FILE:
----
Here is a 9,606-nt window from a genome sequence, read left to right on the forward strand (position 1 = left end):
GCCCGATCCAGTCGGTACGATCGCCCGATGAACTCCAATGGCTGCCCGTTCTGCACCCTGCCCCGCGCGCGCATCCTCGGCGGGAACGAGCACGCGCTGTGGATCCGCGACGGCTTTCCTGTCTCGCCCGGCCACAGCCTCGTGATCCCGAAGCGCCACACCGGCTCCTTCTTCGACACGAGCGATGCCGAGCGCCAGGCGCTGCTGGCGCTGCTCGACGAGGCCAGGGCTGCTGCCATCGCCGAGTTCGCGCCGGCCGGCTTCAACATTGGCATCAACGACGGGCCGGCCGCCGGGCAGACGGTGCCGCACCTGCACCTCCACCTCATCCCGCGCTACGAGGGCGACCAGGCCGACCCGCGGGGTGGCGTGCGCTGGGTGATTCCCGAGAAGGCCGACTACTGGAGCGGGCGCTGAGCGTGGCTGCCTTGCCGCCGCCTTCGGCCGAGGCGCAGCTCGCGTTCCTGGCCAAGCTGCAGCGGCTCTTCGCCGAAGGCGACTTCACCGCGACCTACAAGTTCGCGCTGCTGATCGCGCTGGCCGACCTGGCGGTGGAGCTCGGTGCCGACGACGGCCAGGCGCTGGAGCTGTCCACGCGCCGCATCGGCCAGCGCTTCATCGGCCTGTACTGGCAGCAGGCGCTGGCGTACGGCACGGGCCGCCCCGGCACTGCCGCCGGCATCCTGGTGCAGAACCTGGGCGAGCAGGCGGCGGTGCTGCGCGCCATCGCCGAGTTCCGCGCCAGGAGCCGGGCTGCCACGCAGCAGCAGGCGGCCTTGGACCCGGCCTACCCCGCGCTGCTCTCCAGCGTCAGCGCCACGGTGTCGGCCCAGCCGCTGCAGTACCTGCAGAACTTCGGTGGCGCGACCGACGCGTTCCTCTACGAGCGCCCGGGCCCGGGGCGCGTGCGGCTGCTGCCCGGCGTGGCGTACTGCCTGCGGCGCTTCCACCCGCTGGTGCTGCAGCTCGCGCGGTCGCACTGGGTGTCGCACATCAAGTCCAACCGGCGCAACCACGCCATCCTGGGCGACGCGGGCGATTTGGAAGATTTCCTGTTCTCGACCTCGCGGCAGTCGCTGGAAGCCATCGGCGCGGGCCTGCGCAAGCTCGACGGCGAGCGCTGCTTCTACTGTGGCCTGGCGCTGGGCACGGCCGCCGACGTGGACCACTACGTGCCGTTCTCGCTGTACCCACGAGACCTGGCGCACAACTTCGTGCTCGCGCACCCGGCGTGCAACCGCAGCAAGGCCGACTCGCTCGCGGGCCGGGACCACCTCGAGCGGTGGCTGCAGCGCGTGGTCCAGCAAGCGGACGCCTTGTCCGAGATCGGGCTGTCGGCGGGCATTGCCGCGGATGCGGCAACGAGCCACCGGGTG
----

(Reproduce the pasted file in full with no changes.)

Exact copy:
Here is a 9,606-nt window from a genome sequence, read left to right on the forward strand (position 1 = left end):
GCCCGATCCAGTCGGTACGATCGCCCGATGAACTCCAATGGCTGCCCGTTCTGCACCCTGCCCCGCGCGCGCATCCTCGGCGGGAACGAGCACGCGCTGTGGATCCGCGACGGCTTTCCTGTCTCGCCCGGCCACAGCCTCGTGATCCCGAAGCGCCACACCGGCTCCTTCTTCGACACGAGCGATGCCGAGCGCCAGGCGCTGCTGGCGCTGCTCGACGAGGCCAGGGCTGCTGCCATCGCCGAGTTCGCGCCGGCCGGCTTCAACATTGGCATCAACGACGGGCCGGCCGCCGGGCAGACGGTGCCGCACCTGCACCTCCACCTCATCCCGCGCTACGAGGGCGACCAGGCCGACCCGCGGGGTGGCGTGCGCTGGGTGATTCCCGAGAAGGCCGACTACTGGAGCGGGCGCTGAGCGTGGCTGCCTTGCCGCCGCCTTCGGCCGAGGCGCAGCTCGCGTTCCTGGCCAAGCTGCAGCGGCTCTTCGCCGAAGGCGACTTCACCGCGACCTACAAGTTCGCGCTGCTGATCGCGCTGGCCGACCTGGCGGTGGAGCTCGGTGCCGACGACGGCCAGGCGCTGGAGCTGTCCACGCGCCGCATCGGCCAGCGCTTCATCGGCCTGTACTGGCAGCAGGCGCTGGCGTACGGCACGGGCCGCCCCGGCACTGCCGCCGGCATCCTGGTGCAGAACCTGGGCGAGCAGGCGGCGGTGCTGCGCGCCATCGCCGAGTTCCGCGCCAGGAGCCGGGCTGCCACGCAGCAGCAGGCGGCCTTGGACCCGGCCTACCCCGCGCTGCTCTCCAGCGTCAGCGCCACGGTGTCGGCCCAGCCGCTGCAGTACCTGCAGAACTTCGGTGGCGCGACCGACGCGTTCCTCTACGAGCGCCCGGGCCCGGGGCGCGTGCGGCTGCTGCCCGGCGTGGCGTACTGCCTGCGGCGCTTCCACCCGCTGGTGCTGCAGCTCGCGCGGTCGCACTGGGTGTCGCACATCAAGTCCAACCGGCGCAACCACGCCATCCTGGGCGACGCGGGCGATTTGGAAGATTTCCTGTTCTCGACCTCGCGGCAGTCGCTGGAAGCCATCGGCGCGGGCCTGCGCAAGCTCGACGGCGAGCGCTGCTTCTACTGTGGCCTGGCGCTGGGCACGGCCGCCGACGTGGACCACTACGTGCCGTTCTCGCTGTACCCACGAGACCTGGCGCACAACTTCGTGCTCGCGCACCCGGCGTGCAACCGCAGCAAGGCCGACTCGCTCGCGGGCCGGGACCACCTCGAGCGGTGGCTGCAGCGCGTGGTCCAGCAAGCGGACGCCTTGTCCGAGATCGGGCTGTCGGCGGGCATTGCCGCGGATGCGGCAACGAGCCACCGGGTG